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Report: UN Unveils Its Playbook to Censor Online Speech Globally

A recent initiative by the United Nations Educational, Scientific and Cultural Organization (UNESCO) has ignited a debate over free speech and the regulation of online communication. Using the ominous term “Internet of Trust,” UNESCO plays a full spectrum deployment of techniques like ‘algorithmic suppression’ to diminish speech online that the UN doesn’t approve of.

The Epoch Times reports that the United Nations Educational, Scientific and Cultural Organization (UNESCO) recently released a 59-page report outlining measures to regulate online communication and social media. The report aims to address what the agency terms as “false information,” “conspiracy theories,” and “hate speech,” and advocates for global policies to be adopted by governments, businesses, and civil societies to promote objectives like cultural diversity and gender equality, while simultaneously seeking to curb certain forms of online speech.

This initiative, termed as creating an “Internet of Trust,” includes strategies like algorithm suppression, content warning, de-monetization, and even content removal. Critics of the report have raised concerns that these methods may be used to silence legitimate information and restrict political speech.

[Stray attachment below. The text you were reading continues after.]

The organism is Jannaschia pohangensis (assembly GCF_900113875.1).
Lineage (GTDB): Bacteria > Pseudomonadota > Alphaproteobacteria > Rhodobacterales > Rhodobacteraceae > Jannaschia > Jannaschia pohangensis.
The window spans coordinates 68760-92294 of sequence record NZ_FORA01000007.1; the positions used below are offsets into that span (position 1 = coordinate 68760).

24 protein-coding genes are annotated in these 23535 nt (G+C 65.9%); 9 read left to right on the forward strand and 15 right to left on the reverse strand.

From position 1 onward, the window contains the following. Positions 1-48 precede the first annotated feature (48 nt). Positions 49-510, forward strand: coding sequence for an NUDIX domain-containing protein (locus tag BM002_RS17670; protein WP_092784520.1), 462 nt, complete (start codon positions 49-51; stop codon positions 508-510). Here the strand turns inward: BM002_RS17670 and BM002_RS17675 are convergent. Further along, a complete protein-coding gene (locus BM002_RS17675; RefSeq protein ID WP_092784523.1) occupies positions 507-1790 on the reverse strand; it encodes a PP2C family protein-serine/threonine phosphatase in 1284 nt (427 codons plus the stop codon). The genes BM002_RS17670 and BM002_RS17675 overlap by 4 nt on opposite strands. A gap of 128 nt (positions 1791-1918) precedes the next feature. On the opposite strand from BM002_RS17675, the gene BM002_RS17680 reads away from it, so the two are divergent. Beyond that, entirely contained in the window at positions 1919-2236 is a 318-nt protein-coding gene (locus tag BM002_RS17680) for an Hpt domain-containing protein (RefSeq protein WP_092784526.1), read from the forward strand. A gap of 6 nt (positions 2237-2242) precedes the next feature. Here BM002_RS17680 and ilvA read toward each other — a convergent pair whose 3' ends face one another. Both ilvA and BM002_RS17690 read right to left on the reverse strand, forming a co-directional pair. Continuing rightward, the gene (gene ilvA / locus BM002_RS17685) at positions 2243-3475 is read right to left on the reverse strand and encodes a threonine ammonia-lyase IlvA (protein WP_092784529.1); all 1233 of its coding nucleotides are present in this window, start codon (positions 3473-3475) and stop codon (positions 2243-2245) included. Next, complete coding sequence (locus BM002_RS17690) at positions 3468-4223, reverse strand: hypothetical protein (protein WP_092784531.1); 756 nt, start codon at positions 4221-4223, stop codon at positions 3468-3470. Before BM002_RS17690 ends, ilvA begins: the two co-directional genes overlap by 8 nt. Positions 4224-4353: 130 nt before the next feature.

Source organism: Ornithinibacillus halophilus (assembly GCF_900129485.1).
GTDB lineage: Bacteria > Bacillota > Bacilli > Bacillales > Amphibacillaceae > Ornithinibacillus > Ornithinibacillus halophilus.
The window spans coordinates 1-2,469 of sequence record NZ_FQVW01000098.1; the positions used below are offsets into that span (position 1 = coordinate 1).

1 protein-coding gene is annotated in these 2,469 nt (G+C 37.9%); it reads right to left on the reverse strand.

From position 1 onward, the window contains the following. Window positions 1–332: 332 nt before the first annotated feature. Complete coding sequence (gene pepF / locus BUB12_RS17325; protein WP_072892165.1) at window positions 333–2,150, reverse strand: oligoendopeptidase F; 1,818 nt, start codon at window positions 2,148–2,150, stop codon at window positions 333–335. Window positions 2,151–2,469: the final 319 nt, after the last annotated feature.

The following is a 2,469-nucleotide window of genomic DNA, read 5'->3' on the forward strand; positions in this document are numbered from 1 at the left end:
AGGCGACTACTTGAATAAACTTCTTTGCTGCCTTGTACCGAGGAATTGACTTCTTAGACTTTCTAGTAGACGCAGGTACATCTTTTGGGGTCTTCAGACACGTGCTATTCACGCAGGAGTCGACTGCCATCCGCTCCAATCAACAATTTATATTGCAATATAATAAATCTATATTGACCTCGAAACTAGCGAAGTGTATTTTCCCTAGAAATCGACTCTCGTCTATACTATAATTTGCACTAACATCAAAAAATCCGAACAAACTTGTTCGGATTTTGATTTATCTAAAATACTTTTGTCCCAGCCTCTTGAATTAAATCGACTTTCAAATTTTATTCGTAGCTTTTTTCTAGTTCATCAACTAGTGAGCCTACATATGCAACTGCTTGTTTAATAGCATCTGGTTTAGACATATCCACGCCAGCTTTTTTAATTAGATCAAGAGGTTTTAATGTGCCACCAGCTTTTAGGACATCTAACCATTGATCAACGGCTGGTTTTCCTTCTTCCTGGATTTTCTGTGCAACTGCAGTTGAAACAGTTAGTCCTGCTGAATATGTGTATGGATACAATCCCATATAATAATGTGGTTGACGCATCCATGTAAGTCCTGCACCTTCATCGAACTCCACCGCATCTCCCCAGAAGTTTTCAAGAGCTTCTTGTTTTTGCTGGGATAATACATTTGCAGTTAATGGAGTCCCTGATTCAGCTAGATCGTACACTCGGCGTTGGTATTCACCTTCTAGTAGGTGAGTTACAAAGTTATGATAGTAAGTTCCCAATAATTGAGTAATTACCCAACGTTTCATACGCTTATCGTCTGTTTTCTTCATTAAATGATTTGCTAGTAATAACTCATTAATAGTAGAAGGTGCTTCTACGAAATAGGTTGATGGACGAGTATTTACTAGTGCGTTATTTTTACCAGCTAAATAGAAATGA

This plan is troubling to free speech advocates who recognize terms like conspiracy theory and misinformation have been used to target political speech and even scientific positions later confirmed to be true. The U.S. House Judiciary Committee released a report on the “pseudoscience of disinformation,” claiming that it has been weaponized by the “Censorship Industrial Complex,” to stifle constitutionally protected speech, predominantly that of conservative voices.

The congressional report, titled, “The Weaponization of ‘Disinformation’ Pseudo-Experts and Bureaucrats,” states: “The pseudoscience of disinformation is now—and has always been—nothing more than a political ruse most frequently targeted at communities and individuals holding views contrary to the prevailing narratives.”

UNESCO references various international human rights instruments, like the International Covenant on Civil and Political Rights, to justify restrictions on freedom of expression, much of which appears to be at odds with the First Amendment.

Sarah McLaughlin, a senior scholar at the Foundation for Individual Rights and Expression (FIRE), told the Epoch Times: “FIRE appreciates that UNESCO’s new action plan for social media recognizes the value of transparency and the need for protecting freedom of expression, but remains deeply concerned about efforts to regulate online ‘disinformation’ and ‘hate speech,’”

 

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